Upon watching this harrowing movie (inspired by true events) one almost craves the ‘innocent’ and toffee-nosed world of ‘Tom Brown’s Schooldays’! Director Henry Blake’s powerful social drama about a London teenager groomed to be a bona fide drug mule emphasizes the fact that society in 21st century Britain is a broken one.

Meet Tyler (Conrad Khan), a deeply troubled (and troublesome) 14-year old who has been excluded from a pupil referral unit for his aggressive behaviour and soon finds himself in even deeper waters courtesy of a highly unstable home: stressed-out and overworked Mum Toni (Ashley Madewke) works nightshifts as a cleaner which leaves Tyler to look after his younger sister Aliyah (Tabitha Milne-Price). Dinner is usually comprised of junk food – the word ‘nutrition’ certainly doesn’t come into it. As the saying ‘An ugly environment creates ugly people’ goes this is certainly true for the world Tyler inhabits. It is a joyless, depressing and brutal world in which its inhabitants are deprived of any aspirations, let alone love or understanding. Indeed, at the very beginning of the film an assigned youth worker tells Tyler that he is regarded as an ‘acceptable loss’ and although it is actually a snippet of a later scene it sets the tone for what is about to unfold…

During another occasion, when Tyler finds himself bullied in a chicken shop, he is ‘rescued’ by a young man called Simon (Harris Dickinson) for no apparent reason or so it would seem, though when Tyler thanks Simon the following day the true colours of this modern-day pied piper of Hamelin (well, London actually) soon come to light: Simon is a smooth operator who grooms vulnerable adolescents into becoming drug mules crossing county lines (hence the film’s title) delivering illegal substances to various clients and then delivering the money back to Simon. Although Simon is a total low-life from a moral point of view his flash lifestyle is anything but low-brow. Of course when he treats Tyler to a slap-up meal it won’t be a posh restaurant but another cheap burger joint. When it emerges that Tyler’s mum has lost her job, smooth-talking Simon suggests it’s about high time the teenager showed some responsibility in his life and acted like the man of the house… and soon Tyler is on his first train journey to Canvey Island to deliver drugs shoved up his rectum. In Canvey Island – another joyless setting – he encounters ‘client’ cum middleman Sadiq (Marcus Rutherford) and junkie Izzy (Johanna Stanton) who, during the course of the evening, gets viciously assaulted by Sadiq when he decides she gets on his nerves. This is the turning point that should set off Tyler’s inner alarm bells but given the fact that for the first time in his life he is earning proper money he continues with his new ‘job’ - soon arousing his mum’s suspicions as to where all that money suddenly comes from. “I’m cleaning cars” he replies and seeing how mum rightly doesn’t believe a single word a violent row is on the cards.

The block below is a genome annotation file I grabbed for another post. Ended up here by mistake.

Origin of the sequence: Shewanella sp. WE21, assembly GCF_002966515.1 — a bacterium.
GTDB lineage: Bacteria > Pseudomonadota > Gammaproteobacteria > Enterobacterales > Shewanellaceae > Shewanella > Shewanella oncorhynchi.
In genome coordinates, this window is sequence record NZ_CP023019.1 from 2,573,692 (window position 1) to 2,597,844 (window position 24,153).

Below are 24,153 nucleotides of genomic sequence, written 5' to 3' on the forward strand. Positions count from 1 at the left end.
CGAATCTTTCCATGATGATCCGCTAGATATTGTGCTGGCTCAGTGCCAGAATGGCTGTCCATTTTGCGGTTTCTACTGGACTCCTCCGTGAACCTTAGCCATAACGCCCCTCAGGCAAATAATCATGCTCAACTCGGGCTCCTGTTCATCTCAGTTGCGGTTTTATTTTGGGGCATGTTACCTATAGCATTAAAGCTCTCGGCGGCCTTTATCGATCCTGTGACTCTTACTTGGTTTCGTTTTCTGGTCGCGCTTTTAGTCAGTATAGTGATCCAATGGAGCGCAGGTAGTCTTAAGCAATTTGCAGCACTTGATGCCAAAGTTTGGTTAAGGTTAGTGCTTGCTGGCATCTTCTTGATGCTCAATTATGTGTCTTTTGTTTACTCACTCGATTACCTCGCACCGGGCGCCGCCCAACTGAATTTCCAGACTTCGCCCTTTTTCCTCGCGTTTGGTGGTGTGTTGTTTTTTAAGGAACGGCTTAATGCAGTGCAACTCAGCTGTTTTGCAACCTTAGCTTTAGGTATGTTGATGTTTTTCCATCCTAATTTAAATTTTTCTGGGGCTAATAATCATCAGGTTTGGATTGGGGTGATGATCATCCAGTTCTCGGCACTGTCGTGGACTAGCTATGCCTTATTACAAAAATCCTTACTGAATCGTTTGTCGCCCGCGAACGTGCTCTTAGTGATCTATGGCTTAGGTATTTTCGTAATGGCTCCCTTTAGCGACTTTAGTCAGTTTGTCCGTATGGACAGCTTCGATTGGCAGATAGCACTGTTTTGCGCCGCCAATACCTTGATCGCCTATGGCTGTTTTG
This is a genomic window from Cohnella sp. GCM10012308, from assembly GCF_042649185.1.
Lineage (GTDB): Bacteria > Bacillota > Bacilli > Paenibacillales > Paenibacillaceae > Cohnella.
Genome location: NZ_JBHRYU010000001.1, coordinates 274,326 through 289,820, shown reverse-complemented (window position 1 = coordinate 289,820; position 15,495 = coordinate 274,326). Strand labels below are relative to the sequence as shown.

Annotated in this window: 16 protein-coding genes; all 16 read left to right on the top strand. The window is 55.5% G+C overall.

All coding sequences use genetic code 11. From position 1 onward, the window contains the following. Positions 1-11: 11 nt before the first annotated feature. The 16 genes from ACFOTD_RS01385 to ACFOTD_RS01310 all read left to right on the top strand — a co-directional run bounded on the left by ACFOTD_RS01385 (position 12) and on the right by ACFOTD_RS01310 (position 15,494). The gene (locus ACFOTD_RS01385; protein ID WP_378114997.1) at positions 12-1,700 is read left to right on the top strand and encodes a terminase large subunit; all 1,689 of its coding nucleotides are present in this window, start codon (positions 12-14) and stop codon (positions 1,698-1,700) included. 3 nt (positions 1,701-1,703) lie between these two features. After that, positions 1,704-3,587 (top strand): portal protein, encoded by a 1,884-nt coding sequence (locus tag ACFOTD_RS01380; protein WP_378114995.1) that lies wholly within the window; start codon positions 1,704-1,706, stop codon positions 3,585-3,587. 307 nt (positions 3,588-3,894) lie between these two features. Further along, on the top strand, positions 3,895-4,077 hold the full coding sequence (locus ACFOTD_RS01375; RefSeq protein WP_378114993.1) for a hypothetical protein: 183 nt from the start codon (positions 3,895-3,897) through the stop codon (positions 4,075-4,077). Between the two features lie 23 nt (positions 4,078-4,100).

Tyler’s almost daily routine continues and we see him becoming ever more ruthless until that fateful day when Simon, or perhaps Sadiq, or perhaps both, decide that he’s become to big for his own shoes and – after a near fatal assault during which he gets stabbed and has acid chucked in his face – leave Tyler for dead in a derelict spot somewhere in the countryside. Meanwhile, worried mum Toni has no idea where here missing son is (she had told him to get the f*** out of the house after their row) and to add to her anxiety she discovers a box full of illegal substances under his bed. As if things weren’t grim enough Simon suddenly appears on her doorstep, wasting no time in introducing herself and informing her in a calm and casual manner that her son owes him two grand. If she doesn’t cough up the spondulix then… Miraculously Tyler survives the attack and thanks to a helpful passer-by manages to call his mum from a truck stop. Just like in the world of dark and light, the dark moment arrives when Toni hands Simon the cash in an envelope… who then drives away in his posh car with a new and underage drug mule in the front seat. The light moment arrives when Tyler – after being rescued by mum and spending time in hospital – gets ‘re-installed’ in his local PRU courtesy of his kindly teacher (Anthony Adjekum), one of the view people who make an effort to steer the lad onto a more promising path.

Director Henry Blake, himself a former youth worker in a PRU, has managed to deliver a deeply thoughtful social drama with is multi-award nominated film, depicting a topic usually brushed under the carpet: that of underage drug traffickers in modern-day Britain. It is a cold and unforgiving environment and even Sverre Sordal’s suitably atmospheric cinematography is deliberately dipped in cold Nordic hues. The main actors may not be household names but their performances come across as real and compelling. It is a world you hope you’ll never encounter and this powerful drama (the film uses the ‘six months earlier / six months later’ concept to great effect), although it makes for some depressing watching, inevitably draws you in.

Released both on Blu-ray and DVD, COUNTY LINES offers the following Extras:

* Henry Blake’s 2017 short film ‘County Lines’ / * Q&A / * Anatomy of a Scene: Henry Blake and Conrad Khan discuss key scenes / * ‘Gus & Son’ – Henry Blake’s 2017 short film starring David Hayman / * ‘Children of the City’ (1944) – a dramatized study of child delinquency in Scotland / * Trailer / * Stills gallery / * booklet